Pros

  • A broader network of preferred providers than HMOs
  • No primary care physician needed to access other health services
  • You don’t need a referral to see a specialist

Cons 

  • Limited coverage for out-of-network medical services
  • Out-of-network care carrie higher out-of-pocket costs
  • Premiums are typically higher than HMO plan premiums 

Exclusive Provider Organization (EPO)

With an Exclusive Provider Organization (EPO) plan, you access healthcare and medical treatments within a network of preferred providers, much like with PPOs. However, as with an HMO, you must use these healthcare providers exclusively. 

Referrals And Primary Care Physicians (PCPs)

On an EPO plan, referrals and Primary Care Physicians are not an issue as with HMOs. You can choose to see a specialist if you need to, but they must be one of the providers approved by the EPO plan.

In-Network Vs Out-Of-Network Care

When you choose an EPO plan, coverage is typically limited to in-network services at the approved providers. EPOs generally do not cover out-of-network care. The exception is when you have a medical emergency, and the nearest medical treatment is at an out-of-network provider. 

Preapprovals For Medical Services

On an EPO plan, you will almost always require preapprovals for medical services.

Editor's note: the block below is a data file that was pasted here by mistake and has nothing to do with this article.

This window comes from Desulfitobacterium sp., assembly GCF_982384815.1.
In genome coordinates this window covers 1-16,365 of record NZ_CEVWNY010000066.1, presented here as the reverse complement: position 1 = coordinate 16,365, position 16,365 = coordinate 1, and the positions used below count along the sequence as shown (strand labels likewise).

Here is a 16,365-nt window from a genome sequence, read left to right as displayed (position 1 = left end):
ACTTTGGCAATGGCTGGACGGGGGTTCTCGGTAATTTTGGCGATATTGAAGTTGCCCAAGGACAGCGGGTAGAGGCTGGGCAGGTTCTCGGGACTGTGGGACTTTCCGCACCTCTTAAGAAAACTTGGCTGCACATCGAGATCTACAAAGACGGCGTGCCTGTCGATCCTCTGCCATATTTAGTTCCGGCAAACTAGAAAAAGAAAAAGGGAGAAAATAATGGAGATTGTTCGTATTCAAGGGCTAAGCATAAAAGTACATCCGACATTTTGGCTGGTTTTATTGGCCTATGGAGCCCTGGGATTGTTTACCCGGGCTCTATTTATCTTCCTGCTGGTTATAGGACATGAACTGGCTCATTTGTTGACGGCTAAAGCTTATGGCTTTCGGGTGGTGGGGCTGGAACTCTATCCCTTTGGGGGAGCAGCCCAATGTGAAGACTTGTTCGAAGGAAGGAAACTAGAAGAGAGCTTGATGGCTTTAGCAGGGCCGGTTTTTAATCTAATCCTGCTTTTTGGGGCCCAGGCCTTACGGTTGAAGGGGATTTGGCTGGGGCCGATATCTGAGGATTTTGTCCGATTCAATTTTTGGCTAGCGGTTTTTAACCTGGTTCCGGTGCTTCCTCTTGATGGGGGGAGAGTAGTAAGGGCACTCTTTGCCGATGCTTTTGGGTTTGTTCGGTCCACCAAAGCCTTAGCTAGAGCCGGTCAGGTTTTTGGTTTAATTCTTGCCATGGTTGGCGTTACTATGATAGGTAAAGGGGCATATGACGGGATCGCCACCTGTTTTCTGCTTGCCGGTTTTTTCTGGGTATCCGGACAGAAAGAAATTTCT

Pros

  • Generally cheaper than PPOs, with very affordable premiums
  • You don’t need to go through a primary care physician for medical care.
  • No need for a referral to see a specialist

Cons

  • Limited to an exclusive network of providers
  • No coverage is offered for off-network providers (except in an emergency)
  • One of the most limited types of health insurance

Point-of-Service (POS)

With a Point-of-Service (POS) plan, you will experience a combination of HMO and PPO features.

There’s a preferred provider network, and like with an HMO, you’ll have to choose a primary care physician. You’ll also need referrals for specialist visits within the network, like you would on an HMO. But like a PPO, you’ll have limited out-of-network coverage, although at a higher cost.

Referrals And Primary Care Physicians (PCPs)

On a POS plan, referrals and Primary Care Physicians are required.  

In-Network Vs Out-Of-Network Care

When you choose a POS plan, in-network care is strongly encouraged. Out-of-network care is allowed but the coverage will be limited and carry higher out-of-pocket costs.

If you are referred to an out-of-network service by your primary care physician, your POS plan will pay out more than if you use an out-of-network provider without a referral. 

Preapprovals For Medical Services

On a POS plan, you may need preapprovals for various medical services. 

Pros

  • Combo of HMO and PPO features
  • You can access out-of-network care when you need to
  • It’s affordable if you stick to the preferred providers

Cons

  • You need to have a primary care physician who will make decisions about your ongoing care
  • You need a referral to see a specialist
  • Out-of-network care carries a higher out-of-pocket cost

What Are Managed Care Options? 

Managed care options are part of a healthcare delivery model focused on quality healthcare through coordinated services at a controlled cost. They place a lot of emphasis on preventative care to improve patient outcomes.